Description
BACKGROUND

The present invention relates generally to the field of health care, and more particularly to techniques for scheduling resources, facilities, physicians, patients, and other people and components involved in providing high-quality health care in an efficient matter.

Great strides have been made in recent decades in the provision of health care. In developed economies, never before have resources been allocated to health care as they are at present. A wide range of specialties have developed, as well as supporting technologies for the tracking of health conditions, diagnosis of disease, and the treatment of patients. As such available resources and techniques have increased, however, their interdependence, complexity and scheduling become problematic.

Among the resources available for health care must be included, first and foremost, the patient. Ultimately, all health care is designed to improve the quality of life of the patient based upon health conditions, medical events, disease states, and so forth. Physicians and technicians involved in providing such health care include family practitioners, primary care physicians, specialists, surgeons, radiologists, nursing staffs, clinicians and technicians, and many other support personnel and services. All of these are key to the provision of high-quality health care.

Facilities and systems, too, are key to quality health care. Such facilities include physical plants, such as hospitals, institutions, clinics, and so forth. Within such institutions, the facilities might include anything from surgical suites to emergency rooms, patient rooms, and all of the support systems used in these facilities. Other key equipment includes medical diagnostic imaging systems, such as X-ray systems, computed tomography systems, magnetic resonance imaging systems, positron emission tomography systems, ultrasound systems, and so forth. Still further, patient monitors, data archiving and communication systems, and a myriad of other equipment is commonly drawn upon for diagnoses, treatment and, more generally, care.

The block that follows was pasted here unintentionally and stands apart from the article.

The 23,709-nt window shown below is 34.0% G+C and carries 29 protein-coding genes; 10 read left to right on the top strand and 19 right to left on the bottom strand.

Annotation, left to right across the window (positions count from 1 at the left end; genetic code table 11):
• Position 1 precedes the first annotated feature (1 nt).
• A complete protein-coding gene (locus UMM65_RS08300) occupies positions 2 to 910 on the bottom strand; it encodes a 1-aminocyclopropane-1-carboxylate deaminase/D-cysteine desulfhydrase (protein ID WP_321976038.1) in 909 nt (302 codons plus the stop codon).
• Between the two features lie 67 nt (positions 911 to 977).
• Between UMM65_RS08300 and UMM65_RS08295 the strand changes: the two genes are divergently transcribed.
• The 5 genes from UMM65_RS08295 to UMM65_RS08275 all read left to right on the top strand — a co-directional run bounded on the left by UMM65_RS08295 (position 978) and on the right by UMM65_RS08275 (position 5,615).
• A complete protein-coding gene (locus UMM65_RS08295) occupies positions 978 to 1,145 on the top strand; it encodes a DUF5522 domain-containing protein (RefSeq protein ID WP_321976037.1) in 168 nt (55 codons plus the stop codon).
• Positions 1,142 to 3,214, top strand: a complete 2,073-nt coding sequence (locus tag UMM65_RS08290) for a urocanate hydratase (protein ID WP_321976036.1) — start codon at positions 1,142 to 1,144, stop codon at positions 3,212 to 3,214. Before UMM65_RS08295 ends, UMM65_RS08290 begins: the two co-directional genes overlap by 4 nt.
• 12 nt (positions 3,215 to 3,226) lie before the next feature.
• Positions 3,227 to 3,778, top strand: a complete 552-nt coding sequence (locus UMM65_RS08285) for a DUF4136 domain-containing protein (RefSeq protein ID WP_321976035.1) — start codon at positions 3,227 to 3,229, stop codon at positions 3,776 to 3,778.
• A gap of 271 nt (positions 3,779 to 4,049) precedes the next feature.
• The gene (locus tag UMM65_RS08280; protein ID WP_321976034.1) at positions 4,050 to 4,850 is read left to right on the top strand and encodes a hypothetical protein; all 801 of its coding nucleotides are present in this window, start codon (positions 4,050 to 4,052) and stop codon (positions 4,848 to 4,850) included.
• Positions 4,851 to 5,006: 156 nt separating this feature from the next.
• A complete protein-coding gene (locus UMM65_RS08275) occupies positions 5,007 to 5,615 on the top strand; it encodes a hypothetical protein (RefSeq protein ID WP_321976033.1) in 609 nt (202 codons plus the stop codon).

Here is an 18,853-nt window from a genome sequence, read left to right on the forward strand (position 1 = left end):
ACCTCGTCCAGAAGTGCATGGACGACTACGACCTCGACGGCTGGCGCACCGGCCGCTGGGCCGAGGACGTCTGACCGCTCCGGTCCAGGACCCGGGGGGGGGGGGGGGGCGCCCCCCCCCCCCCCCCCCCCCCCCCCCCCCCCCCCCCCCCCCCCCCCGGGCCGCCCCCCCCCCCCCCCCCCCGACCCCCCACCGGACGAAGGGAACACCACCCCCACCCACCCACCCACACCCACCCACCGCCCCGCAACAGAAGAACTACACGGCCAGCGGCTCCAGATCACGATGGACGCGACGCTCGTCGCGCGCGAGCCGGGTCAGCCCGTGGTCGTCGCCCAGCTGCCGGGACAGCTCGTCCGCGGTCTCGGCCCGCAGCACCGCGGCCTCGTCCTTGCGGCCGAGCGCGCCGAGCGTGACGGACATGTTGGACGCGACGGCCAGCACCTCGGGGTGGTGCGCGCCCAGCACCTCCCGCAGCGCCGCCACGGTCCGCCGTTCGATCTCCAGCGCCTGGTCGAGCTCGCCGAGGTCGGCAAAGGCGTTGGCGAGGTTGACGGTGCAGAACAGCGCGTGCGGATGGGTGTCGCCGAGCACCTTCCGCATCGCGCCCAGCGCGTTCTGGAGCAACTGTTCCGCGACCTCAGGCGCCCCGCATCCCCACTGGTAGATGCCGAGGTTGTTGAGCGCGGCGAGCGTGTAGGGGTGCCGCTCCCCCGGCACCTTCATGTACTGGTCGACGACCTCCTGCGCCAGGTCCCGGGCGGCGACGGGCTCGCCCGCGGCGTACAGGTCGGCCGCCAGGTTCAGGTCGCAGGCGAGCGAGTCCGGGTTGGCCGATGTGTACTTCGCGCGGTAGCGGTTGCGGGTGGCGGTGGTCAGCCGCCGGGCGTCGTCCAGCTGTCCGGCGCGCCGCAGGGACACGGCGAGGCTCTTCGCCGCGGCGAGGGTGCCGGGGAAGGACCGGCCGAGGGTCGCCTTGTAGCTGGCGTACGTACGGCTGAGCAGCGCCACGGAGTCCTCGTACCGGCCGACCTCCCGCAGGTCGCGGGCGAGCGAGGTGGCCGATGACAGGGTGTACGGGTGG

Still further, various support services are often key to maintaining the facilities and equipment in good working order. Reliability is important in health care insomuch as the inability to utilize facilities and equipment in case of need may compromise the full extent to which a patient may be treated. Remote and on-site services include maintenance and repair services for the physical facilities and plant, their support systems, as well as for the highly complex equipment utilized by the health care providers. For example, medical diagnostic imaging, monitoring, treatment and other equipment are often maintained in a good working state by remotely accessing the equipment and providing remote service, where possible, and by on-site service where needed.

Scheduling all of the resources necessary for providing high-quality health care is, to say the least, a highly complex task. Conventional scheduling included simple notation of appointment times in a physician's calendar based upon available openings and patient availability. However, with the advent the increasing range of resources available, more complex scheduling is needed. Such scheduling is not only necessary between the direct health care resources, but also for services provided, including repair and maintenance services to the facilities and equipment.